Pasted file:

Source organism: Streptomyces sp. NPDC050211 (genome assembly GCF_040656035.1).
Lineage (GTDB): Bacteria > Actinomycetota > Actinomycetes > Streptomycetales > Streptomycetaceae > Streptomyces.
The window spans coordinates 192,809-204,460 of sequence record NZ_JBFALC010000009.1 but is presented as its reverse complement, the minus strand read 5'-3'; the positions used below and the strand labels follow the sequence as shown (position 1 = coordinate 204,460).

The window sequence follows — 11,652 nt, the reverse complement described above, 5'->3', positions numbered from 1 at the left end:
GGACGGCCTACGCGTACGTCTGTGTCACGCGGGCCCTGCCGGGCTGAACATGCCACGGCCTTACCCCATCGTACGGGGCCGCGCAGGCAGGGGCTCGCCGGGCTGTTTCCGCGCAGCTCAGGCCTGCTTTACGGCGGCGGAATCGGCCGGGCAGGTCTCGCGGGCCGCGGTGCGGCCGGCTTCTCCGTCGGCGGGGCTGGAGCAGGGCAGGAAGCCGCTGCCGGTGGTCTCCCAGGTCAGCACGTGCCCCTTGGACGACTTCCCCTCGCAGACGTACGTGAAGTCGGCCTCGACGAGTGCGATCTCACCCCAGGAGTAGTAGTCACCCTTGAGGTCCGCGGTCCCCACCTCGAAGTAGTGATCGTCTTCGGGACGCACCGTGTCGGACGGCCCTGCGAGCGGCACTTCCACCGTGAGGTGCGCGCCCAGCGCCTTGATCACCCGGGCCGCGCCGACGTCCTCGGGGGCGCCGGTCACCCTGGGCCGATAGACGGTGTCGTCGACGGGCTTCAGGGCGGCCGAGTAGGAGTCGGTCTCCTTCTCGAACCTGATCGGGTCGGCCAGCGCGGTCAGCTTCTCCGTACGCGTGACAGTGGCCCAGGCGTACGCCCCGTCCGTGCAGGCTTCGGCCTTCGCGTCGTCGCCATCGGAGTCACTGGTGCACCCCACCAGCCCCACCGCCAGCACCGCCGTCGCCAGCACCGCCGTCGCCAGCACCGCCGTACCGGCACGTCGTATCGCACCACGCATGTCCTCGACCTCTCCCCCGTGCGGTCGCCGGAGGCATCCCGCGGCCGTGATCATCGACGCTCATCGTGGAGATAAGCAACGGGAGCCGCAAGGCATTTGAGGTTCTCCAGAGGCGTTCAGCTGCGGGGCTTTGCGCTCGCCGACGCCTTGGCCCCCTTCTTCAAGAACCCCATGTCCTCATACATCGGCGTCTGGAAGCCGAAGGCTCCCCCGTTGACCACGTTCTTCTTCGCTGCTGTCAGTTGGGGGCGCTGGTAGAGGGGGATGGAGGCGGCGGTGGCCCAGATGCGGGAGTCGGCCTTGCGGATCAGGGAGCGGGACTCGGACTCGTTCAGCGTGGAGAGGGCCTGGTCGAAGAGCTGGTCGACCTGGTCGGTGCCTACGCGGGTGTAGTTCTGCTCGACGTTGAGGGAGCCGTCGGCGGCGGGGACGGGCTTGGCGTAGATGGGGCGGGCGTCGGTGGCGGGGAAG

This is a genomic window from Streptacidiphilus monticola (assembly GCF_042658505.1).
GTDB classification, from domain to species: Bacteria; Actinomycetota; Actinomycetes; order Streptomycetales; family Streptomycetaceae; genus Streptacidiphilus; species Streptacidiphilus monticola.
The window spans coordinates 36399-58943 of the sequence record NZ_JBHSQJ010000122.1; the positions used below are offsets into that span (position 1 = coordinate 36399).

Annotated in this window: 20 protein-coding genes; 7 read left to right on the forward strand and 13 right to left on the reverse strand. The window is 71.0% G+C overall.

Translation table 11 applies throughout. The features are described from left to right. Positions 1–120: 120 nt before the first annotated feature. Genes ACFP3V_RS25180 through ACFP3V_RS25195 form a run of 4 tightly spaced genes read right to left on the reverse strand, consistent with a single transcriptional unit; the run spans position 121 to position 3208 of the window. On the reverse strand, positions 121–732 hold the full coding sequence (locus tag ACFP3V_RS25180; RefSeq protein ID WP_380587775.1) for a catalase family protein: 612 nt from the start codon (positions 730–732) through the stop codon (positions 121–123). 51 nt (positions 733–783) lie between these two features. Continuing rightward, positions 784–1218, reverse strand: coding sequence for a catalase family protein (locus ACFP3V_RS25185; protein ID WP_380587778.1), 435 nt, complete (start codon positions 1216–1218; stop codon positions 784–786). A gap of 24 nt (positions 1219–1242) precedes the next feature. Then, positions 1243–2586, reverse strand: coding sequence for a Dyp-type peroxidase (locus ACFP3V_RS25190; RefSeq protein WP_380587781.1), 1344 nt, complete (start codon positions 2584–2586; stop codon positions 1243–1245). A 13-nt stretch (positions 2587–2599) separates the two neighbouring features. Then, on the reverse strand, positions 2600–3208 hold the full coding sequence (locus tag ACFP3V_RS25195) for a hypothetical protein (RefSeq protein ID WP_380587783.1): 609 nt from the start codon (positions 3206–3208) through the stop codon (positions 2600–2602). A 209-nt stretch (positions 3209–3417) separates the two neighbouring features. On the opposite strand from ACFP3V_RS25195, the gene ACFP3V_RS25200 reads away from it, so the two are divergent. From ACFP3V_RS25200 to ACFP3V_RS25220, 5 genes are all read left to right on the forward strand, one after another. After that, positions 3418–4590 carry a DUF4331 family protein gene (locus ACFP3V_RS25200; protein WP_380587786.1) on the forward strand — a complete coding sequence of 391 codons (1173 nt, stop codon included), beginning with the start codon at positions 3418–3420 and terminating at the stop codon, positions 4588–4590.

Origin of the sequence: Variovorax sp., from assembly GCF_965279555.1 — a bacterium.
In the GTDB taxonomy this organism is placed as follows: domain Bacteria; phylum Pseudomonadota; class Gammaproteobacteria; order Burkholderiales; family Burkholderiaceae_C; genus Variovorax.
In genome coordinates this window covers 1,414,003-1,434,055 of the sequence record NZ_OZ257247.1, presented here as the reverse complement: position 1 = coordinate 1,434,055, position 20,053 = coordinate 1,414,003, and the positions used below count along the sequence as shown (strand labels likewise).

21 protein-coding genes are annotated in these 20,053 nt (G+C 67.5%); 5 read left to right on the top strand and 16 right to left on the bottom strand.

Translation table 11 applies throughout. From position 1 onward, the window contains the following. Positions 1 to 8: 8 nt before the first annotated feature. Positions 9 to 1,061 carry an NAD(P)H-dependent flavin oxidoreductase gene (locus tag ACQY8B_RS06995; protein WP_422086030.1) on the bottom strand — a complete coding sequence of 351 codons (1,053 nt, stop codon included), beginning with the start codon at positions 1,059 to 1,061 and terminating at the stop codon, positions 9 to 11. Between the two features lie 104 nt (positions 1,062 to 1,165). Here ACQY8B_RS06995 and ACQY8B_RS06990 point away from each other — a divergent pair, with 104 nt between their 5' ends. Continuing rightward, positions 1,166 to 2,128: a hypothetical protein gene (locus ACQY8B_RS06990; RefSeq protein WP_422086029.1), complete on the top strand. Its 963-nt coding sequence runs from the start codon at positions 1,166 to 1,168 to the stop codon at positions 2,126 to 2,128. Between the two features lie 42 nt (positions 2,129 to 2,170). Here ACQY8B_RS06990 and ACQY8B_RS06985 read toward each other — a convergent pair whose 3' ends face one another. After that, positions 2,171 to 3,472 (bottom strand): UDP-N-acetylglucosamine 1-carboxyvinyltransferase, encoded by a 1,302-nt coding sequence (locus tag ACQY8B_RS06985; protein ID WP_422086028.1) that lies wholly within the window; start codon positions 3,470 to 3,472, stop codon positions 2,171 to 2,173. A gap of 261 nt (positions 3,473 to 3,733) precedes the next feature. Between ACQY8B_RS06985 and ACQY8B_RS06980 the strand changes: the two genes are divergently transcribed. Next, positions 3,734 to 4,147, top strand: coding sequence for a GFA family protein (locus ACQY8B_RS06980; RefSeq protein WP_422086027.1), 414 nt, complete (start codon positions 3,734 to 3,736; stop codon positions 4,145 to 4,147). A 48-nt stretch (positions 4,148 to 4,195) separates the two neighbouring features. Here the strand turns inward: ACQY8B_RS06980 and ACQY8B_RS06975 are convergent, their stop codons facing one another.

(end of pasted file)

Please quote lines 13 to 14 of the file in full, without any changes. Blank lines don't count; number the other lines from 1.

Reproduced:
In genome coordinates this window covers 1,414,003-1,434,055 of the sequence record NZ_OZ257247.1, presented here as the reverse complement: position 1 = coordinate 1,434,055, position 20,053 = coordinate 1,414,003, and the positions used below count along the sequence as shown (strand labels likewise).

21 protein-coding genes are annotated in these 20,053 nt (G+C 67.5%); 5 read left to right on the top strand and 16 right to left on the bottom strand.